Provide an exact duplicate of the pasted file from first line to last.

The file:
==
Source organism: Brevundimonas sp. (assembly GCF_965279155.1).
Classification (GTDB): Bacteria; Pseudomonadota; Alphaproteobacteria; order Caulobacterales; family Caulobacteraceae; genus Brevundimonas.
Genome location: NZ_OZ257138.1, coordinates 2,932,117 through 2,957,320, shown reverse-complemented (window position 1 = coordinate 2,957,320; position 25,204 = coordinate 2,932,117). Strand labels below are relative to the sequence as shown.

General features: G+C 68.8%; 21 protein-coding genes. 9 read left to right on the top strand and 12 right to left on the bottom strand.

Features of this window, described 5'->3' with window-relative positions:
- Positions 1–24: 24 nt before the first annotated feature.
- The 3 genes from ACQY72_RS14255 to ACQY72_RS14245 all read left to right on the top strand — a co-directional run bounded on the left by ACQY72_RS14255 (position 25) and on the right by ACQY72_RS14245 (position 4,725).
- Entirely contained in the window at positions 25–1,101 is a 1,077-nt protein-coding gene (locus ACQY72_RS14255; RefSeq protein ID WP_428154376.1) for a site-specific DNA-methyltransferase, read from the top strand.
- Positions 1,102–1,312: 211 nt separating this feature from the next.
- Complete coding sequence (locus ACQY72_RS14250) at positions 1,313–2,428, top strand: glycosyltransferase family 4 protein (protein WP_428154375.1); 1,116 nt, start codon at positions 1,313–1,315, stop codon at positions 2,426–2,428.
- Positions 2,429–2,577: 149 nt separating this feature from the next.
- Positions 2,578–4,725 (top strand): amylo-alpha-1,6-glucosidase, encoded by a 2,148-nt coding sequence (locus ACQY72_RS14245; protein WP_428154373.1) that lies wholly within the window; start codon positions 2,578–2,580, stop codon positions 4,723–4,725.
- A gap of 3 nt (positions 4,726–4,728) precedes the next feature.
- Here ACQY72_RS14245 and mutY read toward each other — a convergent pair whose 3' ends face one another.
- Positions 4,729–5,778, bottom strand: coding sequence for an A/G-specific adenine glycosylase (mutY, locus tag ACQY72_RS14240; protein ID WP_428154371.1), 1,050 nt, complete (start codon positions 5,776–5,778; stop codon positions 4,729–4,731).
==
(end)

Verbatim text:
Source organism: Brevundimonas sp. (assembly GCF_965279155.1).
Classification (GTDB): Bacteria; Pseudomonadota; Alphaproteobacteria; order Caulobacterales; family Caulobacteraceae; genus Brevundimonas.
Genome location: NZ_OZ257138.1, coordinates 2,932,117 through 2,957,320, shown reverse-complemented (window position 1 = coordinate 2,957,320; position 25,204 = coordinate 2,932,117). Strand labels below are relative to the sequence as shown.

General features: G+C 68.8%; 21 protein-coding genes. 9 read left to right on the top strand and 12 right to left on the bottom strand.

Features of this window, described 5'->3' with window-relative positions:
- Positions 1–24: 24 nt before the first annotated feature.
- The 3 genes from ACQY72_RS14255 to ACQY72_RS14245 all read left to right on the top strand — a co-directional run bounded on the left by ACQY72_RS14255 (position 25) and on the right by ACQY72_RS14245 (position 4,725).
- Entirely contained in the window at positions 25–1,101 is a 1,077-nt protein-coding gene (locus ACQY72_RS14255; RefSeq protein ID WP_428154376.1) for a site-specific DNA-methyltransferase, read from the top strand.
- Positions 1,102–1,312: 211 nt separating this feature from the next.
- Complete coding sequence (locus ACQY72_RS14250) at positions 1,313–2,428, top strand: glycosyltransferase family 4 protein (protein WP_428154375.1); 1,116 nt, start codon at positions 1,313–1,315, stop codon at positions 2,426–2,428.
- Positions 2,429–2,577: 149 nt separating this feature from the next.
- Positions 2,578–4,725 (top strand): amylo-alpha-1,6-glucosidase, encoded by a 2,148-nt coding sequence (locus ACQY72_RS14245; protein WP_428154373.1) that lies wholly within the window; start codon positions 2,578–2,580, stop codon positions 4,723–4,725.
- A gap of 3 nt (positions 4,726–4,728) precedes the next feature.
- Here ACQY72_RS14245 and mutY read toward each other — a convergent pair whose 3' ends face one another.
- Positions 4,729–5,778, bottom strand: coding sequence for an A/G-specific adenine glycosylase (mutY, locus tag ACQY72_RS14240; protein ID WP_428154371.1), 1,050 nt, complete (start codon positions 5,776–5,778; stop codon positions 4,729–4,731).